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Frequently Asked Questions (FAQs) with answers on GST

Question 1. What is GST? How does it work?

Answer: GST is one indirect tax for the whole nation, which will make India one unified common market. GST is a single tax on the supply of goods and services, right from the manufacturer to the consumer. Credits of input taxes paid at each stage will be available in the subsequent stage of value addition, which makes GST essentially a tax only on value addition at each stage. The final consumer will thus bear only the GST charged by the last dealer in the supply chain, with set-off benefits at all the previous stages.

Question 2. What are the benefits of GST?

Answer: The benefits of GST can be summarized as under:

For business and industry – 

Understanding the GST E-Way Bill – How Will It Work?

Under the newly introduced GST regime, the transporters are required to carry an electronic or e-way bill at the time of moving the goods from one location to another. It is a mandatory requirement and the transporters, consignors, and consignees must comply with it. This is an online version of the earlier accepted Way Bill that they had to obtain from the VAT authorities. In this case, e-way bill is required for the movement of goods above Rs. 50,000 in value. The government is planning to allow generating or canceling this bill through SMS as well. At the time of generating an e-way bill, a unique EBN or E-way Bill Number will be allocated to the supplier, recipient, and transporter.

When Should An E-Way Bill Be Generated?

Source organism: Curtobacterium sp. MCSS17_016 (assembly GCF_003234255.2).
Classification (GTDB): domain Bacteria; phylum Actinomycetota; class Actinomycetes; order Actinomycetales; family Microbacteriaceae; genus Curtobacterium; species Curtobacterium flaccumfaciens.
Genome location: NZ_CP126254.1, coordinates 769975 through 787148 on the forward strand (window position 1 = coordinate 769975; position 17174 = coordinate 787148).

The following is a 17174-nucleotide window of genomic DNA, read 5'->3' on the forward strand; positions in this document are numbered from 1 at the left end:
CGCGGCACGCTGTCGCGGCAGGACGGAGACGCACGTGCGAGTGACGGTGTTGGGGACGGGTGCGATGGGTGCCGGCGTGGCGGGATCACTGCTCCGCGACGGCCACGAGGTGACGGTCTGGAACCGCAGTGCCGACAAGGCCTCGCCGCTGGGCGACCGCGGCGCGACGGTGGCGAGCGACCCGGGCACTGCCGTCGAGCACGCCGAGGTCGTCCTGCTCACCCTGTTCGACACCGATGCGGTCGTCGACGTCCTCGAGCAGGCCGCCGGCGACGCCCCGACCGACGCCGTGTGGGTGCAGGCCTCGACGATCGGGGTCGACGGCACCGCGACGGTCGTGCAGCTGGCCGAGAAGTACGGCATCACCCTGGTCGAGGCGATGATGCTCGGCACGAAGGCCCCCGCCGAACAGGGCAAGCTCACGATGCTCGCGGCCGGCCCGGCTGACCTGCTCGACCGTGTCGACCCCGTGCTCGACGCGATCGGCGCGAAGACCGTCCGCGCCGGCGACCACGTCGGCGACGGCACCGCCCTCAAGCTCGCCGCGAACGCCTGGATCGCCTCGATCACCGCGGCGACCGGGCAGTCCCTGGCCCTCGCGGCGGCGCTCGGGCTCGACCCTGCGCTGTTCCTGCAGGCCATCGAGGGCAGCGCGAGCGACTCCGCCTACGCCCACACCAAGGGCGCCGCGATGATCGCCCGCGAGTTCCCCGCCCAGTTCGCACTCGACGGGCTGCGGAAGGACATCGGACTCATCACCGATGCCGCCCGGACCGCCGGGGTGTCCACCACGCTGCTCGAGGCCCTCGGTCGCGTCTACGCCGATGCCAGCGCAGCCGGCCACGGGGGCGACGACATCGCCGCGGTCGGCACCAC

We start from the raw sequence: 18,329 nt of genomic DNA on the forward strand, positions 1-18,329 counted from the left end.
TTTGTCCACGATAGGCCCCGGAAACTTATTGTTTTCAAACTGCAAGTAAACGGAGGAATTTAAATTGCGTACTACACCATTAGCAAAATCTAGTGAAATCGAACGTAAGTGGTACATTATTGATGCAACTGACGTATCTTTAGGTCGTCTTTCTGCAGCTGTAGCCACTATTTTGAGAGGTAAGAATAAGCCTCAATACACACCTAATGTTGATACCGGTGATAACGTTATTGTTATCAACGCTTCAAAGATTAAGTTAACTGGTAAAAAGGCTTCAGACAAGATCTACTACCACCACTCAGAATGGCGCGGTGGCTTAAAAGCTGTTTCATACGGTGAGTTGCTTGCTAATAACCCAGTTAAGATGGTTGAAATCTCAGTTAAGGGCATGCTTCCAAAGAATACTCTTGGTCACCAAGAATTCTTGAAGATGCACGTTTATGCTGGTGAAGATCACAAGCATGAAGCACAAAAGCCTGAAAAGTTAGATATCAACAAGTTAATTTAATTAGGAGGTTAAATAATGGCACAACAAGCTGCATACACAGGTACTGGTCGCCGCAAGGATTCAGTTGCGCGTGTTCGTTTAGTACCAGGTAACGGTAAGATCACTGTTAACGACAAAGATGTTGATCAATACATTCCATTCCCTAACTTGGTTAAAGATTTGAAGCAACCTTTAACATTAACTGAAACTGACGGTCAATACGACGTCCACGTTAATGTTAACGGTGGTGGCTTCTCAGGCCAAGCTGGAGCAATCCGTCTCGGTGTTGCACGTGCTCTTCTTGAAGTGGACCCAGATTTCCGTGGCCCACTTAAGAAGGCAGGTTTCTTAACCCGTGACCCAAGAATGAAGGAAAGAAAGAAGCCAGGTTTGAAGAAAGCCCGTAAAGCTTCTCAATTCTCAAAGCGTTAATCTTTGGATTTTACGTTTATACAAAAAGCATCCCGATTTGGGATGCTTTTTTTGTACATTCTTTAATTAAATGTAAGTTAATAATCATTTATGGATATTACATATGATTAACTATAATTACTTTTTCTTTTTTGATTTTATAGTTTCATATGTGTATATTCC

Whenever there is a movement

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What is the Impact of GST on the Export of Services and Goods?

Previously, the export of services and goods was subject to a bevy of indirect taxes. Excise tax, customs duty, VAT, service tax, etc. was standard taxes charged from an exporter. Under the GST regime, all these taxes are subsumed into one. However, customs duty is an exemption and still levied on importers as usual.

Currently, there is no duty charged on exporters of services and goods. Above that, an exporter can claim any inputs that are received for purchasing of their raw materials. The government of India is aiming to increase the export of services and goods. To boost their ‘Make in India’ program, the government has offered various perks including zero duty on the exports. However, there is still some ambiguity in this arrangement and traders are looking for more

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Who Can Be Taxable And Liable for Registration Under GST?

With the introduction of GST, there has been a lot of confusion about the different aspects of this tax regime that combined nine existing taxes into one. Here, we will discuss the taxable person who is liable to register under this law. Any person who carries any business at any location in India and is registered or needed to get registered under the GST Act is defined as a taxable person. Person refers to an individual, company, firm, HUF, a government company, BOI, AOP, co-operative society, government, trust, local authority, artificial juridical person, and a body corporate incorporated under the laws applicable in a foreign country.

Who Should Get Registered Under GST?


The registration under this act is mandatory for any business whose turnover exceeds Rs. 20 lakhs in a financial year.